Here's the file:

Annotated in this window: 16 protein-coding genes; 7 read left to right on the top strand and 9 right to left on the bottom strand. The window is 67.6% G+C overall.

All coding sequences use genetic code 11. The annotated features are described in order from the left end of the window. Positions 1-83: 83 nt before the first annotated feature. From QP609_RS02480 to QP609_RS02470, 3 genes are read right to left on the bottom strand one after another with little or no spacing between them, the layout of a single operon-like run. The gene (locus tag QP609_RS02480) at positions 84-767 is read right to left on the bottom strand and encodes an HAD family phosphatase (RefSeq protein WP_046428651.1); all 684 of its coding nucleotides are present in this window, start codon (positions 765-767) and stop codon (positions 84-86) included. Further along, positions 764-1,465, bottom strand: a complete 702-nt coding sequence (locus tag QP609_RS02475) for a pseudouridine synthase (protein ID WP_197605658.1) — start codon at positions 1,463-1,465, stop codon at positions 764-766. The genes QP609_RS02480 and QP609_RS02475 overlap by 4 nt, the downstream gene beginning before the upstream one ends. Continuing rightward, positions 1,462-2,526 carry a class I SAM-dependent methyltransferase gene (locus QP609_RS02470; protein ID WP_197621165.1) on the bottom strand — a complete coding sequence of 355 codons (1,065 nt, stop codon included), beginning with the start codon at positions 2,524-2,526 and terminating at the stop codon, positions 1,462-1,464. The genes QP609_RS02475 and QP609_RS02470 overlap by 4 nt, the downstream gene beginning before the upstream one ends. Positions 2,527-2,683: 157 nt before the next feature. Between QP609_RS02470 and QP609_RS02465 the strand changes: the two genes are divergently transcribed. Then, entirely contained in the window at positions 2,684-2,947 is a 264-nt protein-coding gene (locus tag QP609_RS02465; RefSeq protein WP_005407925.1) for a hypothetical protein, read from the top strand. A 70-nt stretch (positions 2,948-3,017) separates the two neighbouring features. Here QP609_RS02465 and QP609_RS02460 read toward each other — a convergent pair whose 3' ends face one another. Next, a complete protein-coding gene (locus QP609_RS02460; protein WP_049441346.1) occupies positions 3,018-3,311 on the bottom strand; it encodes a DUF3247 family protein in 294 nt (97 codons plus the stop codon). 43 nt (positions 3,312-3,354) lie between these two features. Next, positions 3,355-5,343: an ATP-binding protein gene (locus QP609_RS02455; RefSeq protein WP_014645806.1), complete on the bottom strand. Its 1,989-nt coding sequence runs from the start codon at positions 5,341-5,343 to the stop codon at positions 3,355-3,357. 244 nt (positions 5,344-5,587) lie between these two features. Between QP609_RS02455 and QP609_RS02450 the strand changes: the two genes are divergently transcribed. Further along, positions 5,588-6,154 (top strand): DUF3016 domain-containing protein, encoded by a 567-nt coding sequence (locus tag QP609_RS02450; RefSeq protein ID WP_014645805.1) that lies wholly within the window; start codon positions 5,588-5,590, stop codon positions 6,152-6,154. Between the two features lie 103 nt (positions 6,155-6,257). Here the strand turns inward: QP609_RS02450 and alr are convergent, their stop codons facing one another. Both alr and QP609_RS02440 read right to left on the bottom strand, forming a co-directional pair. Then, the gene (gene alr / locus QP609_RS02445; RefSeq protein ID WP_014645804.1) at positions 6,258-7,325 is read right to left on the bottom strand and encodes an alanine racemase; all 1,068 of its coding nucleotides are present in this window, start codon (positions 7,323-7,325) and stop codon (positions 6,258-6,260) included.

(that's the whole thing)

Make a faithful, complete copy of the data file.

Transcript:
Annotated in this window: 16 protein-coding genes; 7 read left to right on the top strand and 9 right to left on the bottom strand. The window is 67.6% G+C overall.

All coding sequences use genetic code 11. The annotated features are described in order from the left end of the window. Positions 1-83: 83 nt before the first annotated feature. From QP609_RS02480 to QP609_RS02470, 3 genes are read right to left on the bottom strand one after another with little or no spacing between them, the layout of a single operon-like run. The gene (locus tag QP609_RS02480) at positions 84-767 is read right to left on the bottom strand and encodes an HAD family phosphatase (RefSeq protein WP_046428651.1); all 684 of its coding nucleotides are present in this window, start codon (positions 765-767) and stop codon (positions 84-86) included. Further along, positions 764-1,465, bottom strand: a complete 702-nt coding sequence (locus tag QP609_RS02475) for a pseudouridine synthase (protein ID WP_197605658.1) — start codon at positions 1,463-1,465, stop codon at positions 764-766. The genes QP609_RS02480 and QP609_RS02475 overlap by 4 nt, the downstream gene beginning before the upstream one ends. Continuing rightward, positions 1,462-2,526 carry a class I SAM-dependent methyltransferase gene (locus QP609_RS02470; protein ID WP_197621165.1) on the bottom strand — a complete coding sequence of 355 codons (1,065 nt, stop codon included), beginning with the start codon at positions 2,524-2,526 and terminating at the stop codon, positions 1,462-1,464. The genes QP609_RS02475 and QP609_RS02470 overlap by 4 nt, the downstream gene beginning before the upstream one ends. Positions 2,527-2,683: 157 nt before the next feature. Between QP609_RS02470 and QP609_RS02465 the strand changes: the two genes are divergently transcribed. Then, entirely contained in the window at positions 2,684-2,947 is a 264-nt protein-coding gene (locus tag QP609_RS02465; RefSeq protein WP_005407925.1) for a hypothetical protein, read from the top strand. A 70-nt stretch (positions 2,948-3,017) separates the two neighbouring features. Here QP609_RS02465 and QP609_RS02460 read toward each other — a convergent pair whose 3' ends face one another. Next, a complete protein-coding gene (locus QP609_RS02460; protein WP_049441346.1) occupies positions 3,018-3,311 on the bottom strand; it encodes a DUF3247 family protein in 294 nt (97 codons plus the stop codon). 43 nt (positions 3,312-3,354) lie between these two features. Next, positions 3,355-5,343: an ATP-binding protein gene (locus QP609_RS02455; RefSeq protein WP_014645806.1), complete on the bottom strand. Its 1,989-nt coding sequence runs from the start codon at positions 5,341-5,343 to the stop codon at positions 3,355-3,357. 244 nt (positions 5,344-5,587) lie between these two features. Between QP609_RS02455 and QP609_RS02450 the strand changes: the two genes are divergently transcribed. Further along, positions 5,588-6,154 (top strand): DUF3016 domain-containing protein, encoded by a 567-nt coding sequence (locus tag QP609_RS02450; RefSeq protein ID WP_014645805.1) that lies wholly within the window; start codon positions 5,588-5,590, stop codon positions 6,152-6,154. Between the two features lie 103 nt (positions 6,155-6,257). Here the strand turns inward: QP609_RS02450 and alr are convergent, their stop codons facing one another. Both alr and QP609_RS02440 read right to left on the bottom strand, forming a co-directional pair. Then, the gene (gene alr / locus QP609_RS02445; RefSeq protein ID WP_014645804.1) at positions 6,258-7,325 is read right to left on the bottom strand and encodes an alanine racemase; all 1,068 of its coding nucleotides are present in this window, start codon (positions 7,323-7,325) and stop codon (positions 6,258-6,260) included.